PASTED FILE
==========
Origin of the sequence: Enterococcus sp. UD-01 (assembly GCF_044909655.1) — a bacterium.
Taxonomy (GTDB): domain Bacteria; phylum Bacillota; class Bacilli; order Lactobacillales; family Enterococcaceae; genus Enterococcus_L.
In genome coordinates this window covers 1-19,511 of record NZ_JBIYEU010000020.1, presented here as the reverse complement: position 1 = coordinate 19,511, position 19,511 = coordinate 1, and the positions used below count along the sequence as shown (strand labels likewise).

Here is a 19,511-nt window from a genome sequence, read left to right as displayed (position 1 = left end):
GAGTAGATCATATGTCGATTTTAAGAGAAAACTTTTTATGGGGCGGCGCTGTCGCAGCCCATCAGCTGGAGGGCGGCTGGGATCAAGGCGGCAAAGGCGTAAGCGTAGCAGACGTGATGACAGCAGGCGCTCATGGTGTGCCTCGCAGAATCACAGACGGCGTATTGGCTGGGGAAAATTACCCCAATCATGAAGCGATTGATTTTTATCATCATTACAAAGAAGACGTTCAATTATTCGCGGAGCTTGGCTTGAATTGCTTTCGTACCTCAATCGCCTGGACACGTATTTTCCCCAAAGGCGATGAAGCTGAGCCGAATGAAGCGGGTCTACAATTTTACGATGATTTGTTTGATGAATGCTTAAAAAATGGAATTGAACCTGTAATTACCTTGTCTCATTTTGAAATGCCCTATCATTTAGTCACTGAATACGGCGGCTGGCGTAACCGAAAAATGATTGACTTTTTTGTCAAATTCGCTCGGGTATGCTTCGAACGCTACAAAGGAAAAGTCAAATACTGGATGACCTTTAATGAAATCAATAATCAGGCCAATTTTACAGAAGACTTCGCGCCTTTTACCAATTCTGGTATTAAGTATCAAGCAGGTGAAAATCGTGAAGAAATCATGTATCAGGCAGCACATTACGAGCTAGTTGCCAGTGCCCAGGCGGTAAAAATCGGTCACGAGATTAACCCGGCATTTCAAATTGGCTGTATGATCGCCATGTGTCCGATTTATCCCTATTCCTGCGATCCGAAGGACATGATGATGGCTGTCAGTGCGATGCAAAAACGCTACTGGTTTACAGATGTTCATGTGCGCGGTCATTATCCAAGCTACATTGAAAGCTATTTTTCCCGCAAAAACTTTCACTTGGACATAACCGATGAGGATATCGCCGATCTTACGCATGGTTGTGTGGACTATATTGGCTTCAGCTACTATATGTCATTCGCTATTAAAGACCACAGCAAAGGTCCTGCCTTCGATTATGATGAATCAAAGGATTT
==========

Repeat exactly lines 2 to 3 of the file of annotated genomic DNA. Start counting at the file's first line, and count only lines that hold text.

Taxonomy (GTDB): domain Bacteria; phylum Bacillota; class Bacilli; order Lactobacillales; family Enterococcaceae; genus Enterococcus_L.
In genome coordinates this window covers 1-19,511 of record NZ_JBIYEU010000020.1, presented here as the reverse complement: position 1 = coordinate 19,511, position 19,511 = coordinate 1, and the positions used below count along the sequence as shown (strand labels likewise).